SightSpeed provides video chat and video conferencing services for home and business users. At this year’s Consumer Electronics Show (CES) in Las Vegas, the company announced a new Web-based version of its video chat service called SightSpeed Light that requires no software download or installation.

SightSpeed Light uses Flash, so it will work with most popular Web browsers. The company plans to integrate the service with social networks such as LinkedIn, Plaxo,, MySpace, and others. This should be an important addition to its existing line of communications services.

What’s the benefit?

Both personal and business users can benefit from being able to see the person(s) with whom they’re communicating. Text (e.g., e-mail, IMs) and even voice don’t always fully convey the message we’re attempting to get across. The ability to view facial expressions and body language can be invaluable whether you’re having a conversation with a loved one or negotiating a contract with a business partner.

There are, of course, many products and services available for video communications. SightSpeed offers several different levels of service based on need and budget. The company divides its offerings into two categories — personal and business — but there’s some overlap in the features.

Video Chat

The most basic level of personal service is free. You do need to download the software for the current service. It’s available for both Macintosh and Windows computers; it’s a little under 7 MB for the Windows version and a bit over twice that size for the Mac version. The Windows version works with Windows 2000 Service Pack 4, Windows XP, or Windows Vista; the Mac version requires OS X 10.3.9 or above.

Once you’ve installed the software and logged on using the account name and password you created, you can conduct one-to-one video chats, make VoIP calls, and send instant messages. You can also record and send video e-mail messages that work with any e-mail program. The free version limits video e-mails to 30 seconds, and it stores the last 30 days of your video e-mail messages in your video mail inbox.

SightSpeed PLUS costs $9.95 per month. It includes all the same functionality as the free version, but it also offers unlimited video storage instead of just the last 30 days, three minutes of recording time for video e-mail messages, and an online report of your complete call history. You can also make four-way conference calls; you can even purchase a toll-free number, so others can call you without paying long-distance charges.

SightSpeed Business

The pricing for the business version of SightSpeed is on a per-seat basis. The single-seat plan costs $19.95 per month or $189.95 per year. Or you can save money with a five-, 10-, or 50-seat package deal. (Check out the full price list.)

In addition, you can try out the trial version for 15 days at no cost, and there’s a 30-day money back guarantee that offers a full refund if you aren’t satisfied with the service.

Along with the same unlimited video calling and video mail that you get with the personal versions, business users are able to participate in multi-party video conferences, share files between participants within a call, and make recordings of their video and voice calls for archiving and later reference.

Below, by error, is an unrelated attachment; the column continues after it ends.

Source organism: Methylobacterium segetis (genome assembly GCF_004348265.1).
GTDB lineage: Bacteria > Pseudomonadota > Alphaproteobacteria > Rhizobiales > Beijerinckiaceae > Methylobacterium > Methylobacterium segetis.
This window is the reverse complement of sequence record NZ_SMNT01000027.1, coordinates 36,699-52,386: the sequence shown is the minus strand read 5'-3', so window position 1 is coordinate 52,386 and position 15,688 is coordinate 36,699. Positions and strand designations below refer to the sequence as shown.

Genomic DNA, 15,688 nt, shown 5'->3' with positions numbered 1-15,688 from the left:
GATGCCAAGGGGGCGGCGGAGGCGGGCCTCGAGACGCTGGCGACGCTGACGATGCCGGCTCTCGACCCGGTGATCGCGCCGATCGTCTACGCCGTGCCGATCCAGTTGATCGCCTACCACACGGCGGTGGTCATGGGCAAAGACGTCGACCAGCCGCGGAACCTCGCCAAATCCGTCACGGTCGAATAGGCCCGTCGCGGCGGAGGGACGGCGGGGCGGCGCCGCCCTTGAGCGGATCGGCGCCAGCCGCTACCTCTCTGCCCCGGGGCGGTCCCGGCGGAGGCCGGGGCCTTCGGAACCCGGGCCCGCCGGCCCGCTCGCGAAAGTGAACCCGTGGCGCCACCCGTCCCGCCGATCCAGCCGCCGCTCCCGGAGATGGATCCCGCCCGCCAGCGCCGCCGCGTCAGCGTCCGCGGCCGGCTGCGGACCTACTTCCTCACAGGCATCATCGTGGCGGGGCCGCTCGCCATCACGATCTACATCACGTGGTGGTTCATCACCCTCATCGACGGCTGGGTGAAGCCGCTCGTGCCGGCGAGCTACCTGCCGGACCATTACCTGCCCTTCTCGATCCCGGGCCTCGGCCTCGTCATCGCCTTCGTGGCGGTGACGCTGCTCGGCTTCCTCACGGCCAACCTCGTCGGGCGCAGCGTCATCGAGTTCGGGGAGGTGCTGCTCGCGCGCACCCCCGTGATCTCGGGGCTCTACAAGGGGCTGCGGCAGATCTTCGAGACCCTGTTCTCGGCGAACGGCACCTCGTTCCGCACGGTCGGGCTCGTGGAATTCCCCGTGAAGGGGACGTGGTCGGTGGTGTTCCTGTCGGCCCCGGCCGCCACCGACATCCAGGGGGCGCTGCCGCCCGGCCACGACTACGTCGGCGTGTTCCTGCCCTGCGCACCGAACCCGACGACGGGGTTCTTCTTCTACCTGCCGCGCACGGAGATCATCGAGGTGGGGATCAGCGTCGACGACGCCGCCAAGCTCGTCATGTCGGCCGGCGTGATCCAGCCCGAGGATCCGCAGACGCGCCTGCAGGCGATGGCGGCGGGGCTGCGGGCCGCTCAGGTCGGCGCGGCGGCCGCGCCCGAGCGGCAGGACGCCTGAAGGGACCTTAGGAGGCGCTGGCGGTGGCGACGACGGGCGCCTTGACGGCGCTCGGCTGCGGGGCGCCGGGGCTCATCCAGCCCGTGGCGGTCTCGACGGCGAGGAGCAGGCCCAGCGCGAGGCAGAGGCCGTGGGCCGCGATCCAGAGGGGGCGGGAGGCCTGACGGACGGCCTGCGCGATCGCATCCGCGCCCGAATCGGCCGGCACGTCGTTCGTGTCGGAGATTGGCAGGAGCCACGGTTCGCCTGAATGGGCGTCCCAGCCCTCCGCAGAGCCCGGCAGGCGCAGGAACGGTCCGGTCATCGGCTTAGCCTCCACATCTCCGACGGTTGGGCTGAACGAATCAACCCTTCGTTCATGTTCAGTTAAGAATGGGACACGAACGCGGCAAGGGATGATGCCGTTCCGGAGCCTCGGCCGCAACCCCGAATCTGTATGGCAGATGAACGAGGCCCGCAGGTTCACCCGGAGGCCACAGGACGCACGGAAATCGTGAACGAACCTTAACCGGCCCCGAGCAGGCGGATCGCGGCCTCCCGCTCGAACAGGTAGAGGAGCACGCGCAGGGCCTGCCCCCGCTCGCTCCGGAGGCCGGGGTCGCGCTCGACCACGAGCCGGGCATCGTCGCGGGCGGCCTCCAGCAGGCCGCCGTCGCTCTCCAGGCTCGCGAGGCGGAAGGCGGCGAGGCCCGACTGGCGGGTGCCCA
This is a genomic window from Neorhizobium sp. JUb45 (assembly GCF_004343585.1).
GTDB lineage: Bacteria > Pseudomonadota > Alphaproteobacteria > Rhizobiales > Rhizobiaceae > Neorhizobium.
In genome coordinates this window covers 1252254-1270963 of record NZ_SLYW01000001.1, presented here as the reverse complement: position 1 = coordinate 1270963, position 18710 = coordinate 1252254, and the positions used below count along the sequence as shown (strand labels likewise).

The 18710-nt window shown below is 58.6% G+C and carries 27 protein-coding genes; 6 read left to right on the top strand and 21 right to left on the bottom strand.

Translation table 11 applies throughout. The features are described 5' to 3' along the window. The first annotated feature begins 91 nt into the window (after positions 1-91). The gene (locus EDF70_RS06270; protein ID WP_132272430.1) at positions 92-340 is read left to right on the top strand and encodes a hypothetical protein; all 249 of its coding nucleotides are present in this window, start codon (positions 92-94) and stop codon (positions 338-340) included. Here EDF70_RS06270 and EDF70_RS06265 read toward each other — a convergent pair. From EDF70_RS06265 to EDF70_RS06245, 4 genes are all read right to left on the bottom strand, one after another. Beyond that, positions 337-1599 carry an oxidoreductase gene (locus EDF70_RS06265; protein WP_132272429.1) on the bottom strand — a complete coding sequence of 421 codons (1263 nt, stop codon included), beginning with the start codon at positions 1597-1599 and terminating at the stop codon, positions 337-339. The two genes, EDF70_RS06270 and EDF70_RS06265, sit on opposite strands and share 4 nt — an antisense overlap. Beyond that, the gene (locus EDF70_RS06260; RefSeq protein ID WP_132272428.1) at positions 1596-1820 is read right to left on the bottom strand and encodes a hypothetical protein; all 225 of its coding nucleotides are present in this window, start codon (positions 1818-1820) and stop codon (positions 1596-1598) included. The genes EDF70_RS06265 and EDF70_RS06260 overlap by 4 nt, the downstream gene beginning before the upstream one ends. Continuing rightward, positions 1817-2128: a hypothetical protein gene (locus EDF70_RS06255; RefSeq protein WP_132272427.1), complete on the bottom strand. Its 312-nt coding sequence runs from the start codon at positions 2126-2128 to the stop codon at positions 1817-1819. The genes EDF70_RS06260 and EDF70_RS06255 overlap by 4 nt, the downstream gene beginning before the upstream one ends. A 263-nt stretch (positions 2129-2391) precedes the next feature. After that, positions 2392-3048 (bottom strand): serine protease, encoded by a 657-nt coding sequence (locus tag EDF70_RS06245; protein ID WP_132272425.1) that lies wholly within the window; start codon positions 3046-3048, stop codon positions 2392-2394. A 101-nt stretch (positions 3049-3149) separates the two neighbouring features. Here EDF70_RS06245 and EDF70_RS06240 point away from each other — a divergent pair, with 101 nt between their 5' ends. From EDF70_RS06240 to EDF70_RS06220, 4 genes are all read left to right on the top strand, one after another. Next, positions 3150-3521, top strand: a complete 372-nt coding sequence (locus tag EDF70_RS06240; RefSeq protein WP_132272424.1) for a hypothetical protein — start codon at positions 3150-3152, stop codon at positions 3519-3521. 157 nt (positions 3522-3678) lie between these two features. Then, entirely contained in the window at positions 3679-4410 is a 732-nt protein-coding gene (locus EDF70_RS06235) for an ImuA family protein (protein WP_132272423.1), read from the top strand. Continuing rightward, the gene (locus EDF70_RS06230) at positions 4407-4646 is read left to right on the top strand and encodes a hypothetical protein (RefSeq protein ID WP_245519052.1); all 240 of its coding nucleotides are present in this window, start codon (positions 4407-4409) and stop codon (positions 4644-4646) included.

The VoIP functionality of the service provides free PC-to-PC calling (like Skype and other services) and long-distance calls to standard telephones at rates starting at two cents per minute. If you make more than a few calls, there are less expensive VoIP plans (such as Lingo, which provides for unlimited calling within the United States, Canada, western Europe, and Australia for a low monthly rate), but those are generally not targeted at business customers.

The business plan also offers easy centralized management of users, with an administrative console through which you can share contact lists and centrally buy and allocate calling minutes. Detailed reports let you track usage and cost on an employee-by-employee basis.

What about security?

Of course, security is a big concern for most businesses today. When your calls and conferences going over the Internet deal with sensitive company information, you have to make sure no one can intercept them and misuse the information.

SightSpeed uses a technology called change frames as part of its compression scheme. This requires having the entire data stream in order to decrypt any part of the conversation.

You can also encrypt the peer-to-peer data stream between two endpoints with 3DES or AES (128- or 256-bit keys), and you can use plug-in encryption modules to add greater security. Traffic between the SightSpeed server and client (used to initiate calls, log on, add and remove contacts ,and manage membership information) sports 128-bit SSL encryption.

Is it worth it?

Looking at the whole package, what do you get with SightSpeed that makes it worth the monthly fee? How does it compare to other peer-to-peer communications services such as Skype?

If all you need is VoIP, there are less expensive alternatives that work just as well or better. For instance, Skype’s business plan lets you have up to 10 participants in a conference call, while SightSpeed limits you to four.

But the video conferencing feature is where SightSpeed shines. Video quality for the business service is high. However, I suggest that you do a pilot program and try out the different services for yourself to determine which one best fits your needs.

VoIP and video are the wave of the future, and SightSpeed offers an attractive package, especially with the upcoming Web-based service that you’ll be able to use from any computer without installing software. Whether you’re calling for business or pleasure, it helps to be able to see who you’re talking to.

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